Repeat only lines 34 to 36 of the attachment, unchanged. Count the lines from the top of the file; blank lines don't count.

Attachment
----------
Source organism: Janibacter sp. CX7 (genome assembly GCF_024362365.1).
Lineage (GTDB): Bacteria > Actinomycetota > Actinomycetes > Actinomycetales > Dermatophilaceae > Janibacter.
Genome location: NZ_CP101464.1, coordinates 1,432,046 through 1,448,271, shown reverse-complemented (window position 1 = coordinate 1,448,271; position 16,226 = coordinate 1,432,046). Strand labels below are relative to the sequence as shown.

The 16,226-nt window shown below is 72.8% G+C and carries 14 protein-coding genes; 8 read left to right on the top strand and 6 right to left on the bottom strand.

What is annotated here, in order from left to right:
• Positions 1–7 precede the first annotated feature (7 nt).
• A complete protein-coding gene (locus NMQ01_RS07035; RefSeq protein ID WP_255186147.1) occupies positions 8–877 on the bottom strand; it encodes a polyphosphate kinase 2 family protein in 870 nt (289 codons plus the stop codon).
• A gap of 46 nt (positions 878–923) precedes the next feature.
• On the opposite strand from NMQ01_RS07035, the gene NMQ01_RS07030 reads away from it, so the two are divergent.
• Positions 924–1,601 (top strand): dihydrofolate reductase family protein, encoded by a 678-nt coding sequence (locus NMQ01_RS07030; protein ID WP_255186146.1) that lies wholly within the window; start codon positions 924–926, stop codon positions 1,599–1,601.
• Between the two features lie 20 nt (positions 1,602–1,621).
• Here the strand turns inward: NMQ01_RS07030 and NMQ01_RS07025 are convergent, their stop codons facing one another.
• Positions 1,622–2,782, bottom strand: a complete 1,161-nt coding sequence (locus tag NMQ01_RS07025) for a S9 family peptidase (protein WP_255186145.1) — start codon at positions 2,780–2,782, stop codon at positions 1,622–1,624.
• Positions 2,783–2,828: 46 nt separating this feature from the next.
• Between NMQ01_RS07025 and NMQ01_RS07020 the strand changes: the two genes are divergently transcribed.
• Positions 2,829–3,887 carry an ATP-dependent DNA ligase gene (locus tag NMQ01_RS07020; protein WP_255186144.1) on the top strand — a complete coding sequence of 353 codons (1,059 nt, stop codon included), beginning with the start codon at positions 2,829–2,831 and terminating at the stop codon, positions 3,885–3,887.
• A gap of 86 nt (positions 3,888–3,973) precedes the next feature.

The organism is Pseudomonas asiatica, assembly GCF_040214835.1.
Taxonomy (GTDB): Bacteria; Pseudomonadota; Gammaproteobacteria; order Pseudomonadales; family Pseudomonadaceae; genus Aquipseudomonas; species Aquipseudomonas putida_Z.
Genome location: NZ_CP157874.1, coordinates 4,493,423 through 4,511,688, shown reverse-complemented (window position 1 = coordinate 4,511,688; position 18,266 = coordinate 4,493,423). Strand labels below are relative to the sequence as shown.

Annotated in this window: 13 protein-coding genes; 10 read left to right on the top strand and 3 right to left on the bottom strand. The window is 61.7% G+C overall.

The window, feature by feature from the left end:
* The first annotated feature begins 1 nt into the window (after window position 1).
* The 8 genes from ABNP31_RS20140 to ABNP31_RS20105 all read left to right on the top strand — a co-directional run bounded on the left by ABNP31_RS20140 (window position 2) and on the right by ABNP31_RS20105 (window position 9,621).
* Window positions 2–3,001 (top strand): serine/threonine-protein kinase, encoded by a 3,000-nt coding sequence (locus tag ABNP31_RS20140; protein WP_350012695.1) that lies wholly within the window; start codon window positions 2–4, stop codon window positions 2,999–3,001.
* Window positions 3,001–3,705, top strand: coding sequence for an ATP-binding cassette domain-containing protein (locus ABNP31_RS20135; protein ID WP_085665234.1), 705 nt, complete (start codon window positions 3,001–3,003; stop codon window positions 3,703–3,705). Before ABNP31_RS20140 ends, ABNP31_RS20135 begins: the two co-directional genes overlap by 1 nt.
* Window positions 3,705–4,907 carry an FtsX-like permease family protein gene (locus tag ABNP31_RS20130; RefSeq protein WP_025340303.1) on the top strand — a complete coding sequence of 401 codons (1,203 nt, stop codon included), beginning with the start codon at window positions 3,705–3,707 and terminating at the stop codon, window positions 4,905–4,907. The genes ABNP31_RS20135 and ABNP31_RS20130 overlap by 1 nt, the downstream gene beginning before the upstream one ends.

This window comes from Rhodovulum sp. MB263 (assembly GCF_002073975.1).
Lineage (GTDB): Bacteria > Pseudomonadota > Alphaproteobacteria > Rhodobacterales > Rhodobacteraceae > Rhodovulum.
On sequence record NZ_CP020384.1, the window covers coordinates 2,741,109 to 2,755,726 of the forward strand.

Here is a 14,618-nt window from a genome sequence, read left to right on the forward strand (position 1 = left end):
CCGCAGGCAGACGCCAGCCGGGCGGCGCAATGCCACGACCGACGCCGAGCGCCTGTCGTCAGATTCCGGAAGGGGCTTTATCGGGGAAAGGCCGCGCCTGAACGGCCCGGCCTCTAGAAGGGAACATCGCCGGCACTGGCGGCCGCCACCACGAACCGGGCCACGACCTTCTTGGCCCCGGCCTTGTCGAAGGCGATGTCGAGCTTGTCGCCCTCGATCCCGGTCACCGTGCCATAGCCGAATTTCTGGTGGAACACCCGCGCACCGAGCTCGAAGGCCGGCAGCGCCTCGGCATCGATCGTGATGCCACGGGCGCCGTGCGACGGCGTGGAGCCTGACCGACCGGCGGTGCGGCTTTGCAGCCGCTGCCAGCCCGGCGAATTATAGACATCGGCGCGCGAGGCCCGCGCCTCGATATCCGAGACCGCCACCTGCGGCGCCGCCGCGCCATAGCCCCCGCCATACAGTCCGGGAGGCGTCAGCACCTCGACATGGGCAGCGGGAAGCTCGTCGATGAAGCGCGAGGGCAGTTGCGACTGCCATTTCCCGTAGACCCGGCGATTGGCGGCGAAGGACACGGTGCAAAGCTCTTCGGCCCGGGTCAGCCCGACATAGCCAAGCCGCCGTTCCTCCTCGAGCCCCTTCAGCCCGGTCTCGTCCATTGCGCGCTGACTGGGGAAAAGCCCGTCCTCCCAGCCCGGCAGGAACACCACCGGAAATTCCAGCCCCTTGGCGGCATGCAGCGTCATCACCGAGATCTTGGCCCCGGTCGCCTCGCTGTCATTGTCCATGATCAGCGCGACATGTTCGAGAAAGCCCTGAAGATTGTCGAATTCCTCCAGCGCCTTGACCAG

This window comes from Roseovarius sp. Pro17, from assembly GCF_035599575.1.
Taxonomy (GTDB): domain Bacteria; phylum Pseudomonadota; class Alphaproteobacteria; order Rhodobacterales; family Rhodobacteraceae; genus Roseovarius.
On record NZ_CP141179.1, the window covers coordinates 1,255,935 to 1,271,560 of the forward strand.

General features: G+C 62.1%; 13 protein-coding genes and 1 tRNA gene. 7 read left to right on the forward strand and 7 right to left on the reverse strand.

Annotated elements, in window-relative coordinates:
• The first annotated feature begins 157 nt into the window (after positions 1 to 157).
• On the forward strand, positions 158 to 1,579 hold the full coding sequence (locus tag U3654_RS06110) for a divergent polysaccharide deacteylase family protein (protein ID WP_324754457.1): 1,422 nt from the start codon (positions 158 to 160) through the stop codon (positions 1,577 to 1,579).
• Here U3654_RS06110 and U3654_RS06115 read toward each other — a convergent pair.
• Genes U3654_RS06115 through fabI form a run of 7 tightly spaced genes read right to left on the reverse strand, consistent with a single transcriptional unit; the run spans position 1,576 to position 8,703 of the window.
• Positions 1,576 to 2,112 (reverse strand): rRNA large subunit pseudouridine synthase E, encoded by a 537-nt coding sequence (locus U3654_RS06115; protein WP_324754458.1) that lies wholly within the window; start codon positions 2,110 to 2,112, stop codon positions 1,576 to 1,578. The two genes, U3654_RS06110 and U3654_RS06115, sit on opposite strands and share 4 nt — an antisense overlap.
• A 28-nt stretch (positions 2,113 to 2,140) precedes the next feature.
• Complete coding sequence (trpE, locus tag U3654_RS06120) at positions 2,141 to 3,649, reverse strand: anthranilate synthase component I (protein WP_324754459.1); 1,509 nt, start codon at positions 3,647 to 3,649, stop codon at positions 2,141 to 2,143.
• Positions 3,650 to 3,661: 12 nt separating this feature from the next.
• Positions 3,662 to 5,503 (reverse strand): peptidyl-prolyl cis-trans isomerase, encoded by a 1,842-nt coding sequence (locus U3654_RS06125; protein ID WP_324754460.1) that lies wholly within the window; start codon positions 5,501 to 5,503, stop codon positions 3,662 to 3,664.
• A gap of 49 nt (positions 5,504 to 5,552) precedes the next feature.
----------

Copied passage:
Taxonomy (GTDB): domain Bacteria; phylum Pseudomonadota; class Alphaproteobacteria; order Rhodobacterales; family Rhodobacteraceae; genus Roseovarius.
On record NZ_CP141179.1, the window covers coordinates 1,255,935 to 1,271,560 of the forward strand.

General features: G+C 62.1%; 13 protein-coding genes and 1 tRNA gene. 7 read left to right on the forward strand and 7 right to left on the reverse strand.